Explosive play differential per game

Another point of emphasis for Carroll is explosive plays. He wants to create them and prevent them. The team has created fewer explosive plays recently and allowed more. That needs to change. I put the target at +2.5 per game, which is similar to their 2013 level, but a bit below.

Special teams DVOA ranking

The Seahawks are at their best when all three units on the team are working together. Carroll values a special teams group that can flip the field. That fell off last year. The target I set was for them to return to a top five unit overall.

 

The Seahawks have dropped from a 44% rush rate after four games to 41% after eight. Many are calling for the Seahawks to abandon the goal of balanced on offense and emphasize the pass. It won’t happen. This is as core to Carroll’s philosophy as it gets, and until the team can find enough success to drive this percentage closer to even, the team will continue to be out of whack.

Interceptions have jumped, nearly hitting the target rate of 3.0% per opponent dropback. The current level is the best Seattle has done in in the past four seasons. That’s an encouraging sign.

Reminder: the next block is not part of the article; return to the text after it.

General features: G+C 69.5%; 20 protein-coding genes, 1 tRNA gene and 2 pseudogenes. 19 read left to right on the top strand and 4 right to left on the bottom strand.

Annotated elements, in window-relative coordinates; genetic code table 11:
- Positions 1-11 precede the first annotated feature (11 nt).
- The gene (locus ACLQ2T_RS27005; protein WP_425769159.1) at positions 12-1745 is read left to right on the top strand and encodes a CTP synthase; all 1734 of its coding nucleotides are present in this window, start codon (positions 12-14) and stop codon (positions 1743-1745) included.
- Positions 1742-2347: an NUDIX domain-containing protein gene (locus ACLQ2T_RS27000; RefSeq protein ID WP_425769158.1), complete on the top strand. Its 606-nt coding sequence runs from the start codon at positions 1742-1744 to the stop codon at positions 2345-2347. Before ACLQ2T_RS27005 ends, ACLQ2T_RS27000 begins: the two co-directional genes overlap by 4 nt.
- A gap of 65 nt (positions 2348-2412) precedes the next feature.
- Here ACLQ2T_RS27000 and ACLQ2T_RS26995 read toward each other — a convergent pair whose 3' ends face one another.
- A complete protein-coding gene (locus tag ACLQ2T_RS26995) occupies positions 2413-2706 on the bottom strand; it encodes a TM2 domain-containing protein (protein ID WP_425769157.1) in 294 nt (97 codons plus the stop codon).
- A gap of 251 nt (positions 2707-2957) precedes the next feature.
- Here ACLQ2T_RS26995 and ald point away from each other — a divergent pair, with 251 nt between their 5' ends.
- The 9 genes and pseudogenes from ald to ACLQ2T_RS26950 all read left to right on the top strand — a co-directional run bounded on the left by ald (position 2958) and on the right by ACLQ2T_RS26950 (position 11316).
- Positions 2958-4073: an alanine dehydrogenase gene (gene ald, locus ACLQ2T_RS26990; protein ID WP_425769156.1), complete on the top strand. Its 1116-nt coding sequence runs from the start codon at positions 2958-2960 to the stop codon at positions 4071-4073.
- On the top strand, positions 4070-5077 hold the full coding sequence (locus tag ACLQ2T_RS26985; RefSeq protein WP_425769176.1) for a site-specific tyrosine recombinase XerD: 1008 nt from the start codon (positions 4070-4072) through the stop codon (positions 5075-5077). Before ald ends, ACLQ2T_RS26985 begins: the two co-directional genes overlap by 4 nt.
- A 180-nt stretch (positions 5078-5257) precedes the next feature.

Explosive play differential is suffering from a defense that is surrendering far too many. A whopping 23 of the 49 explosive plays allowed by Seattle came in two games (Houston & Los Angeles). They are allowing an average of 4 in their other six games.

Special teams has been a major disappointment. Blair Walsh just blew three kicks. Tyler Lockett looks nothing like the dangerous returner he had been prior to injury. The coverage units have been okay, and Jon Ryan has just been okay. A top five finish does not seem feasible for this group. The other two phases will need to be that much more dominant to pick up the slack. That worked in 2014, so it is not a death knell.

 

Situational passer rating

Another area I will be watching this season is how Wilson is able to perform during key situations like 3rd down and in the red zone. He was at his best in 2015 when he dominated this type of situational passing. These numbers are not solely on Wilson. The offensive line, play calling, and his receivers play a large role. Still, these will be important bellwethers as we monitor his growth as a quarterback.

Third down performance has continued to trend down. Wilson was at 74.8 at the quarter mark. Red zone performance has improved slightly from 86.8 to 89.1. Both are still down from last season.